Thursday, January 28, 2010

Run It By The Pros event in Kirby Reading Room, Fuqua.

Part of the Duke Entrepreneurship Education Series and preparation for the Duke Start-up Challenge.

NAE Grand Challenge Summit in Raleigh, March 2010


National Academy of Engineering Grand Challenge Summit
Raleigh, NC March 3-5, 2010

Event Website: http://www.grandchallengesummit.org/raleigh-summit
Registration: http://www.grandchallengesummit.org/raleigh-registration
Hosts: North Carolina State University and Duke University

Entrepreneurship and technology innovation have the potential to raise our nation out of its economic downturn. Making this happen requires everyone to step outside traditional roles. In particular, centers of higher education have a responsibility to cultivate better marry technical fields with those of business and entrepreneurship.

With this in mind, Duke's Pratt School of Engineering and NC State's College of Engineering invite you to a high profile event designed to help prepare the next generation leaders to address the "grand challenge" level issues that will shape the 21st century. The Summit will touch on all fourteen NAE Grand Challenges through a discussion of American innovation and competitiveness and will be of interest to all disciplines. Participants should leave the Summit with a heightened awareness of the link between technology innovation and public policy on the world stage.

Why YOU should attend this conference:

Jeff Immelt, CEO of GE, will open the Summit with a call to action on the NAE Grand Challenges. Immelt has been named one of the "World's Best CEOs" three times by Barron's, while GE was named "America's Most Admired Company" by Fortune magazine and listed as one of the "World's Most Respected Companies" in polls by Barron's and the Financial Times.

John Chambers, CEO of Cisco, will present a keynote address on American innovation and competitiveness and will then lead a panel discussion. Chambers has been recognized as one of Time Magazine's "100 Most Influential People," one of Barron's "World's Most Respected CEOs," the "Best Boss in America" by 20/20, and one of BusinessWeek's "Top 25 Executives Worldwide," among many other awards.

Senator Ted Kaufman will discuss Congress' response to the Grand Challenges. Kaufman is the junior U.S. Senator from Delaware, appointed for two years to fill the term of former U.S. Senator Joe Biden. As the only serving U.S. Senator who worked as an engineer, Kaufman has advocated for a renewed emphasis on science, engineering, and innovation to meet the increasing challenges of a competitive global economy.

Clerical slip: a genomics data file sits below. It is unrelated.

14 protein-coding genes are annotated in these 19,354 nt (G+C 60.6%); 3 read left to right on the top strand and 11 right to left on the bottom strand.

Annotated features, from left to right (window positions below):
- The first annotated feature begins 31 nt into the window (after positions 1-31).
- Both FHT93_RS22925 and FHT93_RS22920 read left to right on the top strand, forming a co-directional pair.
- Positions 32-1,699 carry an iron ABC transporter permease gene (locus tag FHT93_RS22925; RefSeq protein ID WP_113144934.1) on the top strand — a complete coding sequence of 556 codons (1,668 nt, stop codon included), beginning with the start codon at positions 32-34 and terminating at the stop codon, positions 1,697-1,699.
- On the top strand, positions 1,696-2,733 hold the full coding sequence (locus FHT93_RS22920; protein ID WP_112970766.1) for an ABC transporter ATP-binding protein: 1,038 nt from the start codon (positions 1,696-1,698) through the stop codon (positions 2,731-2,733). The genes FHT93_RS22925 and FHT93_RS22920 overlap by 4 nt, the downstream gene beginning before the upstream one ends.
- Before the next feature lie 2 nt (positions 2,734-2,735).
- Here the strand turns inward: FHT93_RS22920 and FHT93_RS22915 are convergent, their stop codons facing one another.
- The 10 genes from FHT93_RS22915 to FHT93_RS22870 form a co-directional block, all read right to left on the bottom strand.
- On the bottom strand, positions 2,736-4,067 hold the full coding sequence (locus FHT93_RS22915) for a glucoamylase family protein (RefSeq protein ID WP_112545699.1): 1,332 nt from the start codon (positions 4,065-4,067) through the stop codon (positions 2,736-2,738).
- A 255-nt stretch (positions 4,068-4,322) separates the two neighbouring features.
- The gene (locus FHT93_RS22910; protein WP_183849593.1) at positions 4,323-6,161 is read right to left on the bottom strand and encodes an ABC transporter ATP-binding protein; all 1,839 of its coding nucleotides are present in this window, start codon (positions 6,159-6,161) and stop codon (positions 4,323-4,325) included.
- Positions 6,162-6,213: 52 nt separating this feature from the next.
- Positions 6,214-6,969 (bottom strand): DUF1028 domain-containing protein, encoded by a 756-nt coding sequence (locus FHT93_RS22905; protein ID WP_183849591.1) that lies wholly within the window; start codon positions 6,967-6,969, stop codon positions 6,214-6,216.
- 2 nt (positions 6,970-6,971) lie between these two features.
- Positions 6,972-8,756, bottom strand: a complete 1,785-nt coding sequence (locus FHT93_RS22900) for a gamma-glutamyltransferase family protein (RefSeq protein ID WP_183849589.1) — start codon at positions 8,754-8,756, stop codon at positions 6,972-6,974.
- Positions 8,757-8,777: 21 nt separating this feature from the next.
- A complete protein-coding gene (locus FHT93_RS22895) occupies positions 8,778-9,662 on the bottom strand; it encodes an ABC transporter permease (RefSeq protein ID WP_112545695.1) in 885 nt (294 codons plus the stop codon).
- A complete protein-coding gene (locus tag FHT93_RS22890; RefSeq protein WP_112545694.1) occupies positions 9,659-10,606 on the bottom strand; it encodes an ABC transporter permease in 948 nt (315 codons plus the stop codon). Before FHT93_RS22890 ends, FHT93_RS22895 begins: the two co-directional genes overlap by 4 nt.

Jeffrey Wadsworth, the president and Chief Executive Officer of Battelle Memorial Institute, will also participate in a broad ranging discussion on American economic competitiveness and innovation. During his Battelle career, Wadsworth has led a period of rapid growth as Laboratory Director of the Oak Ridge National Laboratory, where he presided over the Lab's emergence as the world's leader in neutron science, nanoscience, and high-performance computing. In 2005 he was elected to the National Academy of Engineering in recognition of his scientific contributions to their literature and for scientific leadership supporting national security.

The cost to attend the Summit is $20 for Duke students and faculty.

The Grand Challenge Summit Series (http://www.grandchallengesummit.org/) represents a commitment to sustain critical dialogue and engagement with grand challenge problems and to change the way we educate our students in order to better prepare them for the challenges ahead.

Come join in this important endeavor.

NAE Grand Challenge Summit Series
c/o Duke University
dahill@duke.edu




--
Howie Rhee, MBA
Managing Director, Center for Entrepreneurship and Innovation
Fuqua School of Business, Duke University
Office A236
919-617-1123 mobile

Learn more about Entrepreneurship at Duke - www.EntrepreneurshipAtDuke.com
and read our Duke Entrepreneurship Manual - www.dukeven.com.
Twitter: @EshipAtDuke



--